Unlike climate change, where the impact is still widely invisible (that is if you disregard the biting cold that has plagued us these last few weeks) – the disappearance of the bookstore is a phenomenon largely visible. Walking the high street in recent years and you’d often be confronted with a closing down sale sign in front of the likes of Borders, Barnes and Noble, Waterstones, et al. A sight that greatly saddened me.
The beloved bookstore! How could its popularity possibly be waning? With the glorious tangibility of hundreds of shelves stacked with stories and possibility and knowledge, waiting for potential perusal.
As they currently stand, or perhaps fall, the bookstore is a relic. They possess nostalgic charm rather than a real sense of purpose or relevance in today’s society. The weight, cost and burden of actual books becomes more and more unreasonable, as our digitalised and mobile society continues to grow. I still like the idea of having a bookshelf and being able to capture and present your reading tastes, however, besides aesthetic reasons, the book is easily usurped by the practicality of the e-book.
Publishers are increasingly aware of this and look to promote their e-books across various social media platforms, equally, if not more so than books themselves. And so booksellers and shops, must too convert to this perspective. E-books should be made available in shops or perhaps like the Apple stores have devices that enable you to browse what’s in store digitally.
There needs to be enticement or encouragement for people to visit bookstores as well, the desire to buy books isn’t enough, as online giant Amazon and websites for bookshops themselves corner the market. People have access to books in a plethora of ways that practically negates the bookstore.
Forbes recently featured an article about a man who embraced the digitisation of content by investing in The Espresso Book Machine, “a compact digital press…[that]can be also used for custom publishing, a growing source of revenue, and customers can order books in the store and on-line” to rival Amazon.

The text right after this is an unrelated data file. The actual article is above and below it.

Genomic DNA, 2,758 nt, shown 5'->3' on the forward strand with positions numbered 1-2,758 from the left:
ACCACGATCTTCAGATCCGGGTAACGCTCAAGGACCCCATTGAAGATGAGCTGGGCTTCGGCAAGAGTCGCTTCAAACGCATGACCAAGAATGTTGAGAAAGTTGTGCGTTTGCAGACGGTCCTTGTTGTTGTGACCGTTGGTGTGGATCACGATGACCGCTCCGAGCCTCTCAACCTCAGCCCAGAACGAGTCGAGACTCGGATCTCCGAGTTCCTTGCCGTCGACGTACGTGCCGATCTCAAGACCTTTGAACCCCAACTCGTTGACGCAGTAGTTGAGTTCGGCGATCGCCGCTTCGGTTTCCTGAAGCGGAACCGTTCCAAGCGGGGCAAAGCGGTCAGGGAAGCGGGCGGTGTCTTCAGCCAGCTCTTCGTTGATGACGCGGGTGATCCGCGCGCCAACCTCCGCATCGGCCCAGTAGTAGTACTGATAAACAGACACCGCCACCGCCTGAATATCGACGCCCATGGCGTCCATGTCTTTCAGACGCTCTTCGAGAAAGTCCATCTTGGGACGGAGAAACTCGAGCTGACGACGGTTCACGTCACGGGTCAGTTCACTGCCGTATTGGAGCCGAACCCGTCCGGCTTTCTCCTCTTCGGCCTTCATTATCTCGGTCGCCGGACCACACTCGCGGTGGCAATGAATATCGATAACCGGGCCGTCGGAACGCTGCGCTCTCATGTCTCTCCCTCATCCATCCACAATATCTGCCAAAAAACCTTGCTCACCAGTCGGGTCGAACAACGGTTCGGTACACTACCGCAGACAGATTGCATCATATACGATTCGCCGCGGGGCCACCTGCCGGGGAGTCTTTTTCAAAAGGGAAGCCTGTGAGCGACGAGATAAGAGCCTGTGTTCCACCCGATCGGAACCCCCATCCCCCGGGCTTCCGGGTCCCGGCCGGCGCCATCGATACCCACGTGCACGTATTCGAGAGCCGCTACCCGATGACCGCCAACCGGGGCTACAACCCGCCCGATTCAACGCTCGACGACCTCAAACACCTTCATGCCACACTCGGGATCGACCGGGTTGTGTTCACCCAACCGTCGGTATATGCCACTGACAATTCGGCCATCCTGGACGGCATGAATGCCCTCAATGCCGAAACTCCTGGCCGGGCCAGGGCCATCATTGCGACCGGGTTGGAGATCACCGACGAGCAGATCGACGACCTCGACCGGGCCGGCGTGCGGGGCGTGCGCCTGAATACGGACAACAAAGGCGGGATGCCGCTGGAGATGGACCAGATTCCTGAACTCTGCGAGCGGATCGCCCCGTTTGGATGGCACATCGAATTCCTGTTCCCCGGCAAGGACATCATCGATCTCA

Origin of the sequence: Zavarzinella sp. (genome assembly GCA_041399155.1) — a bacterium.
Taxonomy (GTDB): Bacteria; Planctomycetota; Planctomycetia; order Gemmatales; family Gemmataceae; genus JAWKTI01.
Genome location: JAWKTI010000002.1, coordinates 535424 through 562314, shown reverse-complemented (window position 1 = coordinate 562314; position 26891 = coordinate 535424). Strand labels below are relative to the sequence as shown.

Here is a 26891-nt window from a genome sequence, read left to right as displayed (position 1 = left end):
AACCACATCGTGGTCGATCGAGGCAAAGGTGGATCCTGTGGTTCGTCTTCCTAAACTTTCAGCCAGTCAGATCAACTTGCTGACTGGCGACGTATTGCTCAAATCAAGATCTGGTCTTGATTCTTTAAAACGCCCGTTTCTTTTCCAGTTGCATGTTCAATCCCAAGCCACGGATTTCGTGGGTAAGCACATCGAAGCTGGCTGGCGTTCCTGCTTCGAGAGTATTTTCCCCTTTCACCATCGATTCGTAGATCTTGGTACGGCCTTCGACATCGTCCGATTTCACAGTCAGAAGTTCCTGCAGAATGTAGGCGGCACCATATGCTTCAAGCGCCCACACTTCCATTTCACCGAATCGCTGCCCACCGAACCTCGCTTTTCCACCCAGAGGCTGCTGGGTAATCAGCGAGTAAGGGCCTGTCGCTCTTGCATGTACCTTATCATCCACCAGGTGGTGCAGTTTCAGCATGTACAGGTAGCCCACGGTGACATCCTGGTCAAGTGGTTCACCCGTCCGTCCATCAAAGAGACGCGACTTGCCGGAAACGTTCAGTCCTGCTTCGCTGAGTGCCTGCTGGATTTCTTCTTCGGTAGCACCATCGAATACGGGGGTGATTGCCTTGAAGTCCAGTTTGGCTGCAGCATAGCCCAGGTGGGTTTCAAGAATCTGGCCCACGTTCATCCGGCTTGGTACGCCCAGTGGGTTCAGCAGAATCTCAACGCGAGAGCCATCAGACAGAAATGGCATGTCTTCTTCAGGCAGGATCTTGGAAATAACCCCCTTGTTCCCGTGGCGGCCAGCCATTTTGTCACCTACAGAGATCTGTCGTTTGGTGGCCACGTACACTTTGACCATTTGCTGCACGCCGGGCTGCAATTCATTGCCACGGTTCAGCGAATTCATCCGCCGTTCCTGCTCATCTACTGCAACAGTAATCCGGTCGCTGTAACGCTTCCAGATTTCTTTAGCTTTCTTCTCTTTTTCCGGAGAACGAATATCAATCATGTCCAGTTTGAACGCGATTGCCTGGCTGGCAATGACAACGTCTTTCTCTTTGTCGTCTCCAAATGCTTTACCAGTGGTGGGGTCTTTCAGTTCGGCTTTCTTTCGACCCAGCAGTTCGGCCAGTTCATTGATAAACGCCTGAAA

Owners have to seek out creative ways to engage their buyers. Events or fairs held at bookstores, authors giving talks, even acoustic gigs – anything, whether literary related or not, that draws them into the venue and thus optimises the chances of a purchase.
I was in a Barnes and Nobles in New York recently, and as well as all the fiction best-sellers, autobiographies and cookbooks they had a whole warehouse round the back, stocked full with old textbooks, second-hand novels and non-fiction finds, as well as rare or 1st edition prints. It was an emporium of bookish delight. Whilst this may only appeal to real book lovers, it added another element to the stale surface of the book store and another 40 minutes to my visit to the store.
Other ideas thrown around that you’ll quickly discover if you browse the internet, may also serve to brighten up the bookstore and once again make it a place really worth visiting.
A concept known as product bundling, which may be familiar to economic students, has long been in practice in cinema chains, wherein exhibitors purchase a bundle of films off the distributors. More often than not this includes the latest Tom Cruise blockbuster, with a few lesser known or independent films. This marketing strategy could also incorporate books, and sometimes already does with 3 for 2 offers. The aim would be to get unknown or undiscovered books off the shelves along with the bestsellers. Or perhaps with an actual book, you get a digital version of another alongside it. It’s not about devaluing the book or suggesting the only way for it to be sold is if it sells its soul to the digital devil, but simply compromising to meet the demands of the readers.
Of course, discounts and sales always to help to catch the eye of the consumers, but book stores should also be filled with specialist knowledge and people that really know their stock. That way if you have question or need a really obscure title, you’re more likely to revisit the store, because the staff were able to help you find it.
The economic market doesn’t help, what with shop rental prices sky-rocketing. However, I strongly disagree that bookstores should be relegated to a thing of the past. I consider it an imperative to strive to maintain these cultural emporiums, before internet kills the book store, as video did the radio star. I don’t suggest we cling onto their current forms, but instead mould and tailor them to new demands.
Adaptation is after all the best form of survival.